I stopped journalling because I got online. I don't think that's a bad thing, but I am realizing that reconnecting, thinking how to package myself and my experiences in a palatable way, and "making memories" is getting in the way of actually living them. That is the one thing that today's technology has taught me. I may be able to get information and companionship instantly, but it doesn't mean that I should.
It starts to feel like a no win situation, or as Mr. Polonetsky puts it, as though "the data genie is out of the bottle" and there is no turning back. Following the NSA leaks it became clear that Big Brother was watching, and listening -- but so are thousands of little brothers and sisters -- as anyone with smartphone in his or her pocket now holds a powerful surveillance device.
I have an Autism Spectrum Disorder. Before the proliferation of the smartphone, I was constantly screwing up even the most basic of social tenets and losing friends, if I ever made them to begin with. While Louis C.K. and his supporters assert that you need face to face contact and the ability to see another person's expressions to build empathy, I've found that occasionally removing the pressures of that contact has allowed me, for the first time in my life, to express all of the empathy that I have always had for my loved ones and fellow humans. It has allowed me to prove that I am a person.
More than ever before, IT is driving business competitiveness. It's all about the experience, the engagement and the features, and providing customers and employees alike with exactly what they need, at exactly the time they need. Here are some of the trends CA Technologies foresees as the biggest in enterprise IT this year.
Three former game studio executives with 40+ years of experience could easily be basking in the console glory days of the past. Instead of opting for white sandy beaches and umbrella drinks, these former EA (Electronic Arts) colleagues have co-founded a company that adds rewards to mobile games as you play.
What will Apple do next? What is the technology that will disrupt the iPhone and iPad business? If you have read Walter Isaacson's Steve Jobs biography (and I strongly recommend that you do), there was a very telling (and compelling) line from Jobs: "If you don't cannibalize yourself, someone else will."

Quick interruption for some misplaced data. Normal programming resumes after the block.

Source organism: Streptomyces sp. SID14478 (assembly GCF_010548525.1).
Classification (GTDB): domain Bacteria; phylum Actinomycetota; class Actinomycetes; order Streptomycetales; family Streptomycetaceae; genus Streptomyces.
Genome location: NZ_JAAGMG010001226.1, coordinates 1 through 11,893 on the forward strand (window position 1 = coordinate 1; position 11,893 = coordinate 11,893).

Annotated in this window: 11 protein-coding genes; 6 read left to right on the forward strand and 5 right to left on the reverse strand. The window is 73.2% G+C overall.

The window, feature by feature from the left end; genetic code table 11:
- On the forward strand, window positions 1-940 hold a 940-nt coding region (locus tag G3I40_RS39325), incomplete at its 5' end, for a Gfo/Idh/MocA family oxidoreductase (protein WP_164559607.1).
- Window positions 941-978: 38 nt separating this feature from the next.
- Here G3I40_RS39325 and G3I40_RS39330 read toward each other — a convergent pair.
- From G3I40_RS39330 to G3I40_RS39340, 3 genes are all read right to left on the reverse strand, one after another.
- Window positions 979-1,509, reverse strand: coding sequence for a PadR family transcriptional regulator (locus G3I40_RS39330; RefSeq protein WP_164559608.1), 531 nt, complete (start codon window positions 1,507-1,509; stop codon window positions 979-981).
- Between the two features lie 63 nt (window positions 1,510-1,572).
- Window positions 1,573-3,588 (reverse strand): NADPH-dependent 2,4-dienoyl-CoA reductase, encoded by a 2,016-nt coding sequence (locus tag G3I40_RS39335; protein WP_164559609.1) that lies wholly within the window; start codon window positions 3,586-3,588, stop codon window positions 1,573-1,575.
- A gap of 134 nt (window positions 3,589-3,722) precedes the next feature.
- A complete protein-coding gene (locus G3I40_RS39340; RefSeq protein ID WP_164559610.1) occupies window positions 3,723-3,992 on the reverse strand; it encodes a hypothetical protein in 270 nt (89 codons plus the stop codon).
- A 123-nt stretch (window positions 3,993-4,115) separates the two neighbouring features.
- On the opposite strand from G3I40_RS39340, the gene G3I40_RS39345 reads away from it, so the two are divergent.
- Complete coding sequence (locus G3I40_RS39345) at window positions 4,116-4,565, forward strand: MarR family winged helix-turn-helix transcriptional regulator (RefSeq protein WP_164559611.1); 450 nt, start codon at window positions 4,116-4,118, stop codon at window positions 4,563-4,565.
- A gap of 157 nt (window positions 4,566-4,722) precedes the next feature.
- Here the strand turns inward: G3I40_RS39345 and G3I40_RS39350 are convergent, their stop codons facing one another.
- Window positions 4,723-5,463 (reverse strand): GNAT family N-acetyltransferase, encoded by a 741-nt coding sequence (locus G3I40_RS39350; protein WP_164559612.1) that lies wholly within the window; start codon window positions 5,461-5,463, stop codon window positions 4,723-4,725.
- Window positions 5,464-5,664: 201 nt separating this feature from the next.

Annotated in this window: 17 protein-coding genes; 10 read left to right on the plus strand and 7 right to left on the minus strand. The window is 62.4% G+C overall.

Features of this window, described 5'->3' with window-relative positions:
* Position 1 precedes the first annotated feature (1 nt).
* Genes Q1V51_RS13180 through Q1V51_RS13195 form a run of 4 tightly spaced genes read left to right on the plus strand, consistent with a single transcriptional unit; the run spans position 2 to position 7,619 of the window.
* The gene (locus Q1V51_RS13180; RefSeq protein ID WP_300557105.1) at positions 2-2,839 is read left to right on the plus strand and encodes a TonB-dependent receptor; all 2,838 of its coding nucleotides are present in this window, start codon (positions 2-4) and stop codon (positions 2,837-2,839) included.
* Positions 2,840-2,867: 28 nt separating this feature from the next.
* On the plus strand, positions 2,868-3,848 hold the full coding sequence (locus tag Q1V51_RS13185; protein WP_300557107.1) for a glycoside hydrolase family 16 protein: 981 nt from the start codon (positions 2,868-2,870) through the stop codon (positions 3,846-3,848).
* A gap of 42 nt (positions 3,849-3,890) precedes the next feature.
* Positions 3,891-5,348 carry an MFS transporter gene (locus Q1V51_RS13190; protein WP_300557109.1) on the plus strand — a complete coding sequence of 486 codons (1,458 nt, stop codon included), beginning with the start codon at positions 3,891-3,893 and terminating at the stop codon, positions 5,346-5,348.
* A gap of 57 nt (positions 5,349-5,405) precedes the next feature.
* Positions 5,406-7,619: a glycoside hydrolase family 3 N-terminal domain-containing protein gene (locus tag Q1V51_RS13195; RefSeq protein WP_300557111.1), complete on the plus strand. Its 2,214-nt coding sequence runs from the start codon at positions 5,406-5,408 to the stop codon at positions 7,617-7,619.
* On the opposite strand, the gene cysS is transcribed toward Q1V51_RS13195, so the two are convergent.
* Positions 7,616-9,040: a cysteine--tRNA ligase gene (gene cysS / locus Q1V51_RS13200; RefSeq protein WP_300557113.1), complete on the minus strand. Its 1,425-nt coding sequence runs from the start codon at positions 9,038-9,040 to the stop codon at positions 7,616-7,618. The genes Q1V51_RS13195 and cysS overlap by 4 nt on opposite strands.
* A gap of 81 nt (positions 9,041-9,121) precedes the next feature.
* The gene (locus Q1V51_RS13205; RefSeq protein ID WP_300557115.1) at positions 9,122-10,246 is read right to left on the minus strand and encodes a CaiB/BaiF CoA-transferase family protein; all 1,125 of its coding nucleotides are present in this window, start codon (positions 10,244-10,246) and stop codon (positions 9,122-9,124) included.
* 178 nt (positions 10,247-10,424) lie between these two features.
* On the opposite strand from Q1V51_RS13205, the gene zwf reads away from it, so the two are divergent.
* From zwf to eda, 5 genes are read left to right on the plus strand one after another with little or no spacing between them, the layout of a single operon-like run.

Last time, I took the Commission to task for trying to build excitement over the level of cellphone penetration in Canada in their consultation video. Why? Because the only metric that really counts in 2012 is the takeup of smartphones: smartphones do data, feature phones don't. Let's consider penetration in a more meaningful context.
Sitting in the lounge of a hostel in Munich, I looked around and noticed most people were consumed, not by interesting conversations with other worldly people, but by their electronic devices. With wifi now a staple in most accommodations, backpackers no longer need to rely on other travellers for advice and directions -- Googlemaps and TripAdvisor can take care of that.
Back in the summer of 2010, the CRTC decided to get the public's input online as part of its proceeding on the "obligation to serve." Big mistake. There's a habit that's getting entrenched at the Commission: treating online consultations as a substitute for both educating Canadian consumers and conducting real research.
Not only are we enamored with the ability to send and receive information in a digital format, but our children are equally smitten. I hear more and more parents bemoaning the fact that they're not able to retrieve their iPad or laptop from their young child who is busy surfing the web, watching videos or playing games on the device. Here are the top seven ways that digital technology has affected our children -- the good and the bad.